Improving city parks may be one path to help make residents more active
Helping residents become more physically fit may not just be a walk in a park, it could also be a walk to a park, according to a team of Penn State researchers.
In a study, the researchers found that small improvements to a city's ParkScore—an evaluation of a city's park system—could lead to more physical exercise for its residents. The Trust for Public Land created the ParkScore as an index to rank the park systems of the nation's largest 100 cities, they added.
"What we found was that the higher the ParkScore—which is a way of saying the better the park system—the larger the proportion of the population that was engaged in physical activity and just a small positive change in that score can mean quite a bit as far as helping residents taking part in physical activity," said Lauren Mullenbach, a doctoral candidate in recreation, park and tourism management.
For example, the researchers said that a 10 point increase in improvement to the ParkScore of Atlanta, a city with 420,003 residents in 2014, would mean an additional 2,688 people would engage in leisure-related physical activity.
Cities with parks that are more accessible, spacious and adequately funded rank higher on the list, according to Mullenbach. The top five cities on the list include Minneapolis and St. Paul, Minnesota; Washington, D.C.; Arlington, Virginia, and San Francisco. Pennsylvania cities are in the top third of the list. Pittsburgh is ranked at 23 and Philadelphia is placed at 30 on the list.
According to the researchers, who present their findings in the current issue of Preventing Chronic Disease, city planners do not need to undertake dramatic programs to improve their parks to increase their resident's physical activity.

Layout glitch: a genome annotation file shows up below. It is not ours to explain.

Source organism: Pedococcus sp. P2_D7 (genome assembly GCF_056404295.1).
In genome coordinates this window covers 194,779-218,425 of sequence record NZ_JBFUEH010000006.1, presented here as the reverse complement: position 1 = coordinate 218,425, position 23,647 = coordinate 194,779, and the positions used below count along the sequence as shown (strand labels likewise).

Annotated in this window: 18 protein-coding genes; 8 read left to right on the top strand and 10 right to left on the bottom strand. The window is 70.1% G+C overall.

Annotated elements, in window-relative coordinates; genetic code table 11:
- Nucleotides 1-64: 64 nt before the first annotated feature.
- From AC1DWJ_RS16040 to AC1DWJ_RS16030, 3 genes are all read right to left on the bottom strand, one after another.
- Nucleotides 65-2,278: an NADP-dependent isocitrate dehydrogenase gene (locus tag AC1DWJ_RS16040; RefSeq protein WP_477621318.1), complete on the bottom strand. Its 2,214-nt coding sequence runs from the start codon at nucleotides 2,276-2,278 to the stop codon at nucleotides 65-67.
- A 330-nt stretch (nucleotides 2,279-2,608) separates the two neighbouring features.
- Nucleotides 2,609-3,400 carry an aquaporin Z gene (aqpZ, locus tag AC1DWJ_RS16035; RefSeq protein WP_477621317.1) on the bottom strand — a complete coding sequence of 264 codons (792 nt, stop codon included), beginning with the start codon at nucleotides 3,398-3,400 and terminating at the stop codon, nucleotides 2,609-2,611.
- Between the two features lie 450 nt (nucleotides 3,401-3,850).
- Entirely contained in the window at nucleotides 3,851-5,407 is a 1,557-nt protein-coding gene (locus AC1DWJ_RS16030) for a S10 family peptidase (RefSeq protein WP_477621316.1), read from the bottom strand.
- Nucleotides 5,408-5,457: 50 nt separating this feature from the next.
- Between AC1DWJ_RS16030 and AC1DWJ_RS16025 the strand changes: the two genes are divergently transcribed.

"Cities could do any number of things to increase their score, and some of the improvements are relatively straightforward," said Mullenbach. "They could spend more money on parks or park programming, expand their park acreage, or they could increase walking access by putting in sidewalks to the parks, or adding a few more entrances."
The researchers combined three nationwide public data sets to study possible relationships between parks, health and physical activity levels in 59 American cities. They used data from the Center for Disease Control and Prevention's 500 Cities Project, the Trust for Public Land's City Park Facts Report and the U.S. Census Bureau.
"We've known for years that there are aspects of city park systems that link to health outcomes, but we really never had the data—the evidence—to put this all together well," said Andrew Mowen, professor of recreation, park and tourism management, who worked with Mullenbach. "Lauren was able to tie this all together with those data sets."
Part of the problem with trying to research the health effects of city parks prior to the availability of these data sets was that earlier data might include data from suburban and county parks, according to the researchers.
"Normally, there's an effort from the Center for Disease Control to collect health information about people on a yearly basis from different municipalities—a mix of both metro counties and non-metro counties—across the country and they aggregate that health data to the metropolitan statistical area, so that could include the city and surrounding suburbs," said Mullenbach. "But, for this particular project, the CDC received funding to aggregate data just to the city boundary level, which has never been done before."
While the researchers found that a good park system was positively related to the residents' physical health, the effect was not statistically significant when accounting for demographics and other lifestyle factors.
"This could be because so many other factors—smoking, access to health care, are some examples—are crucial to health, too, that parks, or access to parks, really can't affect," said Mowen.
In the future, the researchers would like to examine how investments in park from public and private sources may affect physical fitness and health. They may also examine each contribution—access, funding and investment—separately to determine how they individually affect park quality and physical fitness and health.
"Another big message in this is that this is a collective effect," said Mowen. "It's not just the spending that planners have to work on, it's the collective of those three factors that have that impact."
Birgitta L. Baker, associate professor of professor of recreation, park and tourism management, also worked on the study.